Developments announced this week by a pair of Chittenden County businesses have strengthened the case for the region’s future as a hub of innovation — particularly in wireless technology and electric aircraft.
Beta Technologies, a South Burlington-based electric aviation start-up, secured $368 million in private capital this week, bringing the company’s valuation up to $1.4 billion. The company also announced plans to build a production facility for electric aircraft at Burlington International Airport.
GlobalFoundries, a New York-based microchip manufacturer and one of Vermont’s largest private employers, announced it will partner with Raytheon Technologies to develop and commercialize a special semiconductor component, or microchip, for the next generation of wireless infrastructure. GlobalFoundries will manufacture the chips at its plant in Essex Junction.
Cathy Davis, president of the Lake Champlain Chamber of Commerce, said both companies are poised to bolster the region’s growing tech sector and secure more high-paying jobs.
“It’s innovation and manufacturing,” Davis said. “The amount of talent and innovation that’s happening at both of those companies, in regard to the work they’re doing, I think is incredibly important.”
The latest funding round for Beta Technologies comes on the heels of a deal with United Parcel Service in April to produce at least 10 aircraft — and potentially 150 more — for the shipping and logistics giant by 2024. Kyle Clark, founder and CEO of Beta, said the company is looking to add about 300 employees to an existing 230-person staff to meet production goals.
Beta’s Alia aircraft is entirely electric and has a half-plane, half-helicopter design that enables vertical takeoffs and landings.
The Department of Defense is interested in the potential of the technology for military applications. In early May, Alia became the first manned electric aircraft to receive airworthiness authorization by the U.S. Air Force for test flights through Agility Prime, a public-private funding program with the Department of Defense.
The company was founded in 2017 and successfully partnered with United Therapeutics, a biotechnology company, to develop a prototype for transplant organs and tissues. The prototype led to a $48 million deal with United Therapeutics, and Beta signed a “similarly sized contract” with the U.S. Air Force, Clark said.
Chris Carrigan, vice president of business development at the Vermont Chamber of Commerce, said Beta’s work signals a “paradigm shift” in logistics and travel.
“It’s going to transform the way that we deliver goods and services, and how we travel regionally,” Carrigan said.
Carrigan, who also manages the Vermont Aerospace and Aviation Association, said ground-up aircraft manufacturing has historically concentrated on just three main hubs worldwide: Seattle, home to Boeing; Montreal, home to a cluster of aerospace companies; and Toulouse, France, home to aerospace giant Airbus.
Beta’s approach to building the aircraft from scratch “is really the first time it’s been done in New England,” Carrigan said.
Beta is well positioned to scale up while staying local, Carrigan said. Under Vermont law, materials for the maintenance and repair of aircraft are exempt from the state’s aviation sales tax, which keeps costs down in the long term.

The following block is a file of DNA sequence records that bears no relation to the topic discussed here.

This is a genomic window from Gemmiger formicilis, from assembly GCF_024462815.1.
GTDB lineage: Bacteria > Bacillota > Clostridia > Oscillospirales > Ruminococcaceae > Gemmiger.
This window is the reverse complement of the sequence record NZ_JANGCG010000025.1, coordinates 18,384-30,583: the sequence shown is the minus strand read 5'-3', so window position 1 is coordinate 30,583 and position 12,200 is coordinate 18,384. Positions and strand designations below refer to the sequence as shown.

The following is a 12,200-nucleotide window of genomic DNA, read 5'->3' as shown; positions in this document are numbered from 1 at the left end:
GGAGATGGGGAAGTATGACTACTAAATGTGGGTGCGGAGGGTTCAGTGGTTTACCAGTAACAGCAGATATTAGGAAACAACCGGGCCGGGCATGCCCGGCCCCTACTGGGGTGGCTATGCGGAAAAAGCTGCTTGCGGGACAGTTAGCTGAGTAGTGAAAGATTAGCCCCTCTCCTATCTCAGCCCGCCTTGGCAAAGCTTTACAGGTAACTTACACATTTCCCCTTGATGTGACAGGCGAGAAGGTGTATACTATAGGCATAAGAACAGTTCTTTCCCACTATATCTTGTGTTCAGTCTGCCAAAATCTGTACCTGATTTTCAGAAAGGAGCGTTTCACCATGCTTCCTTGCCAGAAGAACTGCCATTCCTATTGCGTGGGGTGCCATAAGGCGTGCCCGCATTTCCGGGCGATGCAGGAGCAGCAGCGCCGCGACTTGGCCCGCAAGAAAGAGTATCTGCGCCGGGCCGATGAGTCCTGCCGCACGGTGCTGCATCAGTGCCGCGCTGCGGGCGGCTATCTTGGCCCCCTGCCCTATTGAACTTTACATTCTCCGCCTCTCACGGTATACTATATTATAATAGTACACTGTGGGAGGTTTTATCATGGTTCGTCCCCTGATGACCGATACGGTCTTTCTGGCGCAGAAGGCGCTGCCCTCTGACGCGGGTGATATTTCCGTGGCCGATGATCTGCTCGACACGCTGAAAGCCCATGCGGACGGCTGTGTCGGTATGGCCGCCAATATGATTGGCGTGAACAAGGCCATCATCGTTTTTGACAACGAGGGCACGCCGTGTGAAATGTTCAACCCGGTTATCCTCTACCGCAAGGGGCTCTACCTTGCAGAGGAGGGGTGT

In addition to the manufacturing facility, the company recently completed a 14,000-square-foot expansion of a hangar at Burlington International. Clark also expects to expand the facility that makes Beta’s charging stations, located in Williston.
The partnership between GlobalFoundries, which employs more than 2,000 people at its Essex Junction plant, and Raytheon, an aerospace and defense company headquartered in Waltham, Mass., also bodes well.
Raytheon’s proprietary “gallium nitride on silicon technology” will be licensed to GlobalFoundries as part of the agreement.
For years, the industry trend was to drive down the size of microchips — but 5G wireless technology requires larger chips made with gallium nitride that can withstand more heat and tolerate higher voltage levels.
GlobalFoundries already makes larger chips, which gives the company a competitive advantage.
The partnership has the support of Sen. Patrick Leahy, D-Vt., who chairs the Senate Appropriations Committee. Leahy is a long-time backer of the GlobalFoundries plant in Essex, and its predecessor company, IBM, which at one point employed as many 8,000 people.
“With announcements like this one, I see the potential for the future of American-made 5G and 6G running through Vermont,” Leahy said in a statement to VTDigger.
The GlobalFoundries-Raytheon partnership is a testament to “how federal investments, like in research and development, can have profound economic benefits for Americans too,” Leahy said.
A bill on the Senate floor this week would direct about $50 billion in emergency spending to stimulate development in the microchip industry, including GlobalFoundries.
Leahy’s office confirmed that the senator also helped acquire an extra $25 million for the Agility Prime program from which Beta now benefits.
Carrigan said the GlobalFoundries-Raytheon partnership is a welcome addition to the state’s $3 billion manufacturing economy.
“Any strategic investment in the Vermont plant is a good thing,” Carrigan said.
Lindsay Kurrle, secretary of the Agency of Commerce and Community Development, said cutting-edge developments at GlobalFoundries and Beta could have draw workers to Vermont.
It “not only attracts young talent from in and out of state,” Kurrle wrote in a statement to VTDigger, “but it provides community support, new and potential business partnerships and supply chain opportunities.”
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